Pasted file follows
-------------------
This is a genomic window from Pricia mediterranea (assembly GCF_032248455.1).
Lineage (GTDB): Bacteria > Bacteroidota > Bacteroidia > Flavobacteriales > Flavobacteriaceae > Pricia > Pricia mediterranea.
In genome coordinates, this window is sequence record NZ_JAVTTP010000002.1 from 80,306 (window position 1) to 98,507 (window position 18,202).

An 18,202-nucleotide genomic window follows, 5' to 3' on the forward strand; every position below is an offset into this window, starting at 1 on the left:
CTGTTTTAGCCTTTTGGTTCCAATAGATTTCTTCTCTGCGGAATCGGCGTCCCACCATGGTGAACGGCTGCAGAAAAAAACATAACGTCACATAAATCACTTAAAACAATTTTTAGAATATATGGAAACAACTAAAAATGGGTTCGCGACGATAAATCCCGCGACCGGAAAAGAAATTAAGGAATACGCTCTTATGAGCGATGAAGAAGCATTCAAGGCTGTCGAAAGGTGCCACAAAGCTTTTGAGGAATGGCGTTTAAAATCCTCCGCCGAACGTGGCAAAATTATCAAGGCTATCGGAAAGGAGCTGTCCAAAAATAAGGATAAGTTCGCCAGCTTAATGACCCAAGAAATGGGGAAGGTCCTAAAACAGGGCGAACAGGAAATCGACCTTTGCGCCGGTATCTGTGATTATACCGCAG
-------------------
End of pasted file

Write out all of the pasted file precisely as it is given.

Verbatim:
This is a genomic window from Pricia mediterranea (assembly GCF_032248455.1).
Lineage (GTDB): Bacteria > Bacteroidota > Bacteroidia > Flavobacteriales > Flavobacteriaceae > Pricia > Pricia mediterranea.
In genome coordinates, this window is sequence record NZ_JAVTTP010000002.1 from 80,306 (window position 1) to 98,507 (window position 18,202).

An 18,202-nucleotide genomic window follows, 5' to 3' on the forward strand; every position below is an offset into this window, starting at 1 on the left:
CTGTTTTAGCCTTTTGGTTCCAATAGATTTCTTCTCTGCGGAATCGGCGTCCCACCATGGTGAACGGCTGCAGAAAAAAACATAACGTCACATAAATCACTTAAAACAATTTTTAGAATATATGGAAACAACTAAAAATGGGTTCGCGACGATAAATCCCGCGACCGGAAAAGAAATTAAGGAATACGCTCTTATGAGCGATGAAGAAGCATTCAAGGCTGTCGAAAGGTGCCACAAAGCTTTTGAGGAATGGCGTTTAAAATCCTCCGCCGAACGTGGCAAAATTATCAAGGCTATCGGAAAGGAGCTGTCCAAAAATAAGGATAAGTTCGCCAGCTTAATGACCCAAGAAATGGGGAAGGTCCTAAAACAGGGCGAACAGGAAATCGACCTTTGCGCCGGTATCTGTGATTATACCGCAG